Conspiracy of Swords
(See Part 1 for Disclaimers)
Shadowriter can be reached at Shadowriter@kc.rr.com
Alex's apartment was on a side street off of DuPont Circle. The rent was outrageous for the size, but the location was perfect; Alex loved being in the middle of the 'gay ghetto' of Washington, D.C. Besides that, it was a few minutes walk to the Metro station, which took her anywhere in the city she wanted to go. A ten minute ride most mornings, and she was at work.
But the Metro was difficult to ride with suitcases, so Alex allowed her partner to drive her home. David had moved to D.C. from New York. He and Miri had both been mugged on the subway there, so both were still leery of the Metro. Miri especially had been adamant that David not use it, so David drove everywhere.
They pulled up in front of the building just as David's watch beeped one a.m. The street was fairly dark, but the lights on the building easily lit the path from the car to the door.
"You sure you don't want any help getting inside?"
"No, I'm fine. Besides, if you come inside you'll sit down and we'll start talking, and it'll be another hour before you get home. If that happened, Miri would kick my butt."
David laughed and leaned over to give her a hug.
"Get some sleep, and I'll see you at the office."
"Drive safe, David. Remember, there's a comfortable bed, and a warm companion waiting. Don't fall asleep in the car."
"And you just remember to set your alarm. If you're late, Cliff'll eat me for breakfast."
Alex pulled her suitcase from the backseat and trudged up the sidewalk. David waited until she was inside before pulling away.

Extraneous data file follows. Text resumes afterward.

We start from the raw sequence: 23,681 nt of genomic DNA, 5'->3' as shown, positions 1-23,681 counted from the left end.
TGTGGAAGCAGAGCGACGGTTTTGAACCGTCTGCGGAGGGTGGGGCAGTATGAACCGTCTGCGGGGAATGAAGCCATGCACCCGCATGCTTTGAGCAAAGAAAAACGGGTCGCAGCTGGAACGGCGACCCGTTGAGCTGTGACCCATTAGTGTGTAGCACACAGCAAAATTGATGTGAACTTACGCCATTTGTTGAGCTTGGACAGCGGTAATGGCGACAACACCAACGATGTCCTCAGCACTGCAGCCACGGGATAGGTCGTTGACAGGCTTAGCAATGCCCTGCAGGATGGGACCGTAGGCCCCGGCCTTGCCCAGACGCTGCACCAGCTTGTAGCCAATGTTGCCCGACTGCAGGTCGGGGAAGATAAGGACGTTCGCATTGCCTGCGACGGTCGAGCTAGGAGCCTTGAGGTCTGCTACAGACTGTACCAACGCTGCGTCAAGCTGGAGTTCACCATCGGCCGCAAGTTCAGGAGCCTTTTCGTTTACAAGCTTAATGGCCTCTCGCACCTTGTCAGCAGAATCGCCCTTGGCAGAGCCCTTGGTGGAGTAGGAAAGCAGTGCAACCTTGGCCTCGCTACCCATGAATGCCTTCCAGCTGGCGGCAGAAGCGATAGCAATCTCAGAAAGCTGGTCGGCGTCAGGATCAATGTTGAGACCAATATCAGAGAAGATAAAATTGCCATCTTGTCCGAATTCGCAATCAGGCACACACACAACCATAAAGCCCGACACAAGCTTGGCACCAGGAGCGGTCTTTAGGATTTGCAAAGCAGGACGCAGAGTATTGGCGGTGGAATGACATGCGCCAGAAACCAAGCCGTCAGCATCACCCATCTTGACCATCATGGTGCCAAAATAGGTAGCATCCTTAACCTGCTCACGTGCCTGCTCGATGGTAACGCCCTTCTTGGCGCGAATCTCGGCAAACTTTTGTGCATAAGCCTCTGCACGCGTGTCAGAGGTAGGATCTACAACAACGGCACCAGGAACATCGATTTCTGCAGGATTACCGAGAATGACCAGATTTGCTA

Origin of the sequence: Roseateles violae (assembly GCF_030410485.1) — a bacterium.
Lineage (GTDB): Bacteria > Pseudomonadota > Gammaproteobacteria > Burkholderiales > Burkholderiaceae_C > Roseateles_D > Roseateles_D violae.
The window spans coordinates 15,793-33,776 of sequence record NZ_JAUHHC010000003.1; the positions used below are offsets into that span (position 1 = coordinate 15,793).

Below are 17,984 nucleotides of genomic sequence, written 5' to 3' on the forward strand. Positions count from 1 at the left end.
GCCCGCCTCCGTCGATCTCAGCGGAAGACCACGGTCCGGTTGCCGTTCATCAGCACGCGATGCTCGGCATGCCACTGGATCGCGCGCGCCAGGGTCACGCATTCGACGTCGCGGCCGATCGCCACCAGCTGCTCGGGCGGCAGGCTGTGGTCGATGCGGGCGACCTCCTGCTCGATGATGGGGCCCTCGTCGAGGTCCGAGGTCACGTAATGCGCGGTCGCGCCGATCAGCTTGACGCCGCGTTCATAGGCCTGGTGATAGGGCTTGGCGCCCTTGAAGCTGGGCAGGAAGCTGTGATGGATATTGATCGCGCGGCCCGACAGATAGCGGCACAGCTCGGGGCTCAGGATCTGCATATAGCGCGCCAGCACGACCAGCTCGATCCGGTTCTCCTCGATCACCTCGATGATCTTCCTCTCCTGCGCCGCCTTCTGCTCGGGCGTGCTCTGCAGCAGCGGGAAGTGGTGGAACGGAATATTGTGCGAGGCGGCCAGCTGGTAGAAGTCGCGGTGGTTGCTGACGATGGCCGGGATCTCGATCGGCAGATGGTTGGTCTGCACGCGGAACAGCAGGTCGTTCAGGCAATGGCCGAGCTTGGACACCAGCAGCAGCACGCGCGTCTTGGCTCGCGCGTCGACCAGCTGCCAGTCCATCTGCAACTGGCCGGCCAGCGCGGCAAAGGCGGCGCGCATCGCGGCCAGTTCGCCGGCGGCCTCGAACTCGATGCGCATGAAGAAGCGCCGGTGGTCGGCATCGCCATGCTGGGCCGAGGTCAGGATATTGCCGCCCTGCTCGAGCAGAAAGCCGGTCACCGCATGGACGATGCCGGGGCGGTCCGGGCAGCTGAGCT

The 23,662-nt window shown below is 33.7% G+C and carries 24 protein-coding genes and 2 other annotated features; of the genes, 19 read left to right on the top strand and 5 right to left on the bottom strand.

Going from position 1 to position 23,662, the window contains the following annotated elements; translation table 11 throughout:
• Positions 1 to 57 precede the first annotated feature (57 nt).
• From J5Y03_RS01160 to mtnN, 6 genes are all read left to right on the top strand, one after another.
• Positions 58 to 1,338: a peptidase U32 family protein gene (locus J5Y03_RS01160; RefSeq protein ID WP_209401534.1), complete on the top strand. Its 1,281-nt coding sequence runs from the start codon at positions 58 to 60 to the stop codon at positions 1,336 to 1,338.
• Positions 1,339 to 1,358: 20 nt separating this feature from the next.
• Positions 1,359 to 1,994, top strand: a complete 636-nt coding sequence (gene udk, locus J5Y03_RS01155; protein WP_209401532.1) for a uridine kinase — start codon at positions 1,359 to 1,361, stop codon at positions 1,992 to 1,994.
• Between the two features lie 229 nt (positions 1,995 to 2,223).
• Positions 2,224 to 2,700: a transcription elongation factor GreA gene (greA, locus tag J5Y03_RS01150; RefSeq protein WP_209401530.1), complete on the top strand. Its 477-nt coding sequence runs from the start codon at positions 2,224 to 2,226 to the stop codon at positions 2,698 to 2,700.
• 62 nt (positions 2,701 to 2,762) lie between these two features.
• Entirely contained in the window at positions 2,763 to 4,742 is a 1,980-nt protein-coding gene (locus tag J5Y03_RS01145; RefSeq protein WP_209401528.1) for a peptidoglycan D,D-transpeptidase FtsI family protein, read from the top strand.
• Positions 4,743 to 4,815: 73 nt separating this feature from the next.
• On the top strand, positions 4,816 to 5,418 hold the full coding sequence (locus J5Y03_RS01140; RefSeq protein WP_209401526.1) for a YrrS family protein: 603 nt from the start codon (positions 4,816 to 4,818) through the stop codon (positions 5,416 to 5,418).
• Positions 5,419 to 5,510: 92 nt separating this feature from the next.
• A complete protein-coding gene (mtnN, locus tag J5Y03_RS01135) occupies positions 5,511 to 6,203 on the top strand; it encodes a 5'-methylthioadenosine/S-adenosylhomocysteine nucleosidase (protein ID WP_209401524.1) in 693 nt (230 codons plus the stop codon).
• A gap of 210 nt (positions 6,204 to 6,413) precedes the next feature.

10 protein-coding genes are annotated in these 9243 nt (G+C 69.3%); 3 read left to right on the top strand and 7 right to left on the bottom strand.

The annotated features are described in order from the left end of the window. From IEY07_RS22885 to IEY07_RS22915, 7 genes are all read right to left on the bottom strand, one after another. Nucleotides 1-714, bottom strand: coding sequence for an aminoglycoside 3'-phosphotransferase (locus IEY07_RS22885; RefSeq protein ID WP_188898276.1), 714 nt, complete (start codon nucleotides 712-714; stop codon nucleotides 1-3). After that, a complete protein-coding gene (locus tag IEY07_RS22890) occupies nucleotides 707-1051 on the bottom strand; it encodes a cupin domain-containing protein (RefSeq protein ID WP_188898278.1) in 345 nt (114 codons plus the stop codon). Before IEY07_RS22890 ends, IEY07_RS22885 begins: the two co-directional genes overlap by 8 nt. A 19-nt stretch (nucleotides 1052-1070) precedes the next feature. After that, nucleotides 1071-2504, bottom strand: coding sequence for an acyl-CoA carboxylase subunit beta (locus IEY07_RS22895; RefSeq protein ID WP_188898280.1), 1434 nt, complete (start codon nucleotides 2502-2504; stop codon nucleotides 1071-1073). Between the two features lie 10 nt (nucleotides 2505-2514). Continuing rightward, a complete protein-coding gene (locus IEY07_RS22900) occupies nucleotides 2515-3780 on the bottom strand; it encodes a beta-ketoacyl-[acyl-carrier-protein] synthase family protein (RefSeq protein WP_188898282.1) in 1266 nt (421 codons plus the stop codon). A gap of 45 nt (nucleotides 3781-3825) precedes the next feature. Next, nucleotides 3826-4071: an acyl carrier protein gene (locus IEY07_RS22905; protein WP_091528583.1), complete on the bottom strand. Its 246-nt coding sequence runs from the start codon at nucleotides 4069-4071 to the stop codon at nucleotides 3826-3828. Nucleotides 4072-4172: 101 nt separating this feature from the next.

She took the stairs to her second floor apartment, glancing first at the mailbox to see that it was empty. That meant Sarah had been by to pick it up, and feed the cat. She wondered if Appleby would be happy she was home, or if he would decide she'd been gone too long, and ignore her. One of the things she'd always loved about her cat was that she never knew what he would do next.
Alex unlocked the door, and was immediately set upon by a small, hairy beast that leaped off the top of the bookcase and onto her shoulders.
"Damn, Appleby, why can't you just rub my legs like a normal cat?" Reaching up, she snagged the orange and white feline off her shoulders while reaching for the lights. She hugged the cat, then dropped him to the floor. She tried not to step on him while moving her suitcase into the bedroom. After changing into a faded pair of sweats, she began to unpack. Appleby sat himself inside the case, batting at everything she picked up. When Alex finished, he was still sitting there swatting at a strap inside the suitcase.
"I guess that means you missed me, hm?"
She picked up the cat, who immediately transferred his playful attentions to her blond hair. Scratching his head, she headed out to the kitchen, intent to get him a treat. She'd been gone for so long, and yet he acknowledged her. That meant something; just what, she wasn't sure.
Alex's apartment was small. The largest room was the living room, which she had painted sky blue. The one and only lamp in the room had its shade upside down, with the light from the very bright bulb directed up and out toward the ceiling. The effect was almost, but not quite, similar to a sunny day in Chicago. Alex had paid the landlord extra for her blue walls, but this little bit of home had been well worth the money.